- Museum number
Mask (kan'gwin'gwi) for Nyau masquerade made of hemp ? sacking daubed with mud and decorated with linear designs in black paint. Mask is of conical shape with a seam at back. Eyes, nose and mouth of kapok ? with additional black paint decoration. Line of kapok runs from nose terminating on forehead in two curved horn shapes. Mask surmounted by tuft of skin with attached hair and second tuft of sisal stained black.
- Production date
Height: 56 centimetres
Width: 29.50 centimetres
Depth: 7.50 centimetres
- Curator's comments
For depictions of Nyau masks in Malawi rock art see:
Kan’gwin’gwi (to have shooting pains along the limbs) are masked messengers that deliver the news to villages of the death of the namkungwi, the senior woman of the village community (de Aguilar, 1996:154).
The messengers are covered in layers of green banana tree leaves. And their faces are covered in cloth and hide, made by the individual dancer. Kan’gwin’gwi runs from village to village, dancing at each place for few coins, and tells in his falsetto high-pitched voice that there is a funeral the next day. Several dancers are set in different directions to inform their neighbours. Through the performance of dance and song, the news is conveyed (de Aguilar, 1996:155).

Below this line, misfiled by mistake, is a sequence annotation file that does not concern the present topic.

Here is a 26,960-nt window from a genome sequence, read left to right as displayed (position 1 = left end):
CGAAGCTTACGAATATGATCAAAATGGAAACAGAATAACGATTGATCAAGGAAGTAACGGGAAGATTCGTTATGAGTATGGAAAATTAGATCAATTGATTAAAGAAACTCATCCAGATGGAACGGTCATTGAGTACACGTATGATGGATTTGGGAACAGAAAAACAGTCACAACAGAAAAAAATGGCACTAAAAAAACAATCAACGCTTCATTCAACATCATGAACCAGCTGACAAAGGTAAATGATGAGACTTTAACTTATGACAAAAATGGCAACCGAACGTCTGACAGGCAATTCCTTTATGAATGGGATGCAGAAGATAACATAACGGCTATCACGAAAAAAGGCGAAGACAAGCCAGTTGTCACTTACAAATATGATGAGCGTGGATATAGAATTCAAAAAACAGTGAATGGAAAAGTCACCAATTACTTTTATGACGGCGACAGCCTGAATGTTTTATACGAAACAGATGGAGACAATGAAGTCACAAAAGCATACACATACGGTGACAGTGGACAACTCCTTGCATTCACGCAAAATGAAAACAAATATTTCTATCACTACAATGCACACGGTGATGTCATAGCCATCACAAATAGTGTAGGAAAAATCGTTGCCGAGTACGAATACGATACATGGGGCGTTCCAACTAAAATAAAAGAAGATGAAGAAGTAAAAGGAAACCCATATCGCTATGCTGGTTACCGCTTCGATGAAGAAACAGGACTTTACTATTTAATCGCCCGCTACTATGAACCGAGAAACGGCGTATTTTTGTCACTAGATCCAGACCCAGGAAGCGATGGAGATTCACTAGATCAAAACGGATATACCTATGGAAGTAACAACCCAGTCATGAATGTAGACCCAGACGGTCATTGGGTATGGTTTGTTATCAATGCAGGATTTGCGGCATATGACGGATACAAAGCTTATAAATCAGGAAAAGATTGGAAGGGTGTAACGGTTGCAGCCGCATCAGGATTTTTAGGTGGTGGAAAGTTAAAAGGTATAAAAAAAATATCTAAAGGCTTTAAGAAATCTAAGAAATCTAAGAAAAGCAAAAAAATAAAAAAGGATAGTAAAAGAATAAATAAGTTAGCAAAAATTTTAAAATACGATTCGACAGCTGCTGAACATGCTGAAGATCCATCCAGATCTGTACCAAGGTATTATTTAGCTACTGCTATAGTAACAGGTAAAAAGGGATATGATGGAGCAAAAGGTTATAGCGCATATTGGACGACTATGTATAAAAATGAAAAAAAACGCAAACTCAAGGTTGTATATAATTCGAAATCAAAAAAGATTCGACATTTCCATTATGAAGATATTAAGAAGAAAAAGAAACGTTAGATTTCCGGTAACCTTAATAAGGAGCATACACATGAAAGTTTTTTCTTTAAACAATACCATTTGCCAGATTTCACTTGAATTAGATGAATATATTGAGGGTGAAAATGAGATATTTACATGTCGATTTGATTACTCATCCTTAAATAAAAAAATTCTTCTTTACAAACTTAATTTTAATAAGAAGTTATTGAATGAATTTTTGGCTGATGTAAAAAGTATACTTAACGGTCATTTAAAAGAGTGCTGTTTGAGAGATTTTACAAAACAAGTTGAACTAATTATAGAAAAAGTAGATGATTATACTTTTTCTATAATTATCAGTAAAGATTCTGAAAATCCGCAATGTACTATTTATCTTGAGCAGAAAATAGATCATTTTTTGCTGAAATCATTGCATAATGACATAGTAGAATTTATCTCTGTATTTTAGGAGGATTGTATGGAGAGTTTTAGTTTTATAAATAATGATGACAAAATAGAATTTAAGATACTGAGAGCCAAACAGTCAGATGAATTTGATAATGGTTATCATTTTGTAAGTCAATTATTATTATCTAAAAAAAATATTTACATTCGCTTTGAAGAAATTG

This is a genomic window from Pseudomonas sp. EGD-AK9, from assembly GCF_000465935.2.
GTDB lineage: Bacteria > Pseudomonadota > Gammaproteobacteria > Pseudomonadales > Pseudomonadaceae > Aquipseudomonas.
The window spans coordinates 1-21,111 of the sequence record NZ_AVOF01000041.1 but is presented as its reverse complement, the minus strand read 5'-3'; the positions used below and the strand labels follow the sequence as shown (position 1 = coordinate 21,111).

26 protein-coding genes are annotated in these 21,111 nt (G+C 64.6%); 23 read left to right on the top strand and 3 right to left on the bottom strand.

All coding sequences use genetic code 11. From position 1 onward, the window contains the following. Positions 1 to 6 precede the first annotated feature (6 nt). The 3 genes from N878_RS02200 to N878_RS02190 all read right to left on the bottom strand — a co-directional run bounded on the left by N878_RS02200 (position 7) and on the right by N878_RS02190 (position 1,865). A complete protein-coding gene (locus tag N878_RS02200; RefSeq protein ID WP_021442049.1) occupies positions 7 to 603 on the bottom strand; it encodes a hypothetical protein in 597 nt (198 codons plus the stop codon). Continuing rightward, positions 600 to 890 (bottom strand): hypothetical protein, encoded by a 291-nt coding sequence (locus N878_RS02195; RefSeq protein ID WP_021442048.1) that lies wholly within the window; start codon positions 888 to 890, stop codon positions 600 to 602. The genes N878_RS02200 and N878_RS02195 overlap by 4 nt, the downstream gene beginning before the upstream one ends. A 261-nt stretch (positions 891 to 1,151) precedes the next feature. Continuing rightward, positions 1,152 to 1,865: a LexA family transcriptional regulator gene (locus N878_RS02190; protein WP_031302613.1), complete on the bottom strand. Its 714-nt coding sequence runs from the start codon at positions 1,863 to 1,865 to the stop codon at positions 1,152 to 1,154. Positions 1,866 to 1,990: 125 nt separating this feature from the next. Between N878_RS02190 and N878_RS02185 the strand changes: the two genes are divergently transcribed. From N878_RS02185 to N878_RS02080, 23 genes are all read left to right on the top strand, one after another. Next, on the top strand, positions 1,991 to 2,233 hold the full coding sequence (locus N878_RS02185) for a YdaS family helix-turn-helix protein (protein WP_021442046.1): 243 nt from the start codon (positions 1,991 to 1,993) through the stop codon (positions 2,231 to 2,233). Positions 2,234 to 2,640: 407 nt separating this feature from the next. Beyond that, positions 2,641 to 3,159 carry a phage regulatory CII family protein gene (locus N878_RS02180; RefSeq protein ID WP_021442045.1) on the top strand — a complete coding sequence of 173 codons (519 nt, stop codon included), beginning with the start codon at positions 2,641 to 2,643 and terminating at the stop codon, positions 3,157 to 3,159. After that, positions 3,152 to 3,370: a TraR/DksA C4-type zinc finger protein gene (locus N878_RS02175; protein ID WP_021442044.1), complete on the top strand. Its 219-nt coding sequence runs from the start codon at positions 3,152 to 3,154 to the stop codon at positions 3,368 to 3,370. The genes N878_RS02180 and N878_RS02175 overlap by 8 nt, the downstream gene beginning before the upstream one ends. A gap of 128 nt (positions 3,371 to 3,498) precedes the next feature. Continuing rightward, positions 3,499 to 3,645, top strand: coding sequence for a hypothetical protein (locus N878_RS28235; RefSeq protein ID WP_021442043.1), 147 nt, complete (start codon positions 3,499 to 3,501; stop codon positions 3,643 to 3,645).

See Collection File Af,1993.09. Collection made by the vendor during periods of fieldwork in Malawi (1985-6,1988,1990 & 1992). Nyau is a men's semi-secret masked association whose major function is to perform masquerades at funerary ceremonies. Mask made during dance season, collected in 1992.
- Not on display
- Acquisition date
- Africa, Oceania and the Americas
- Registration number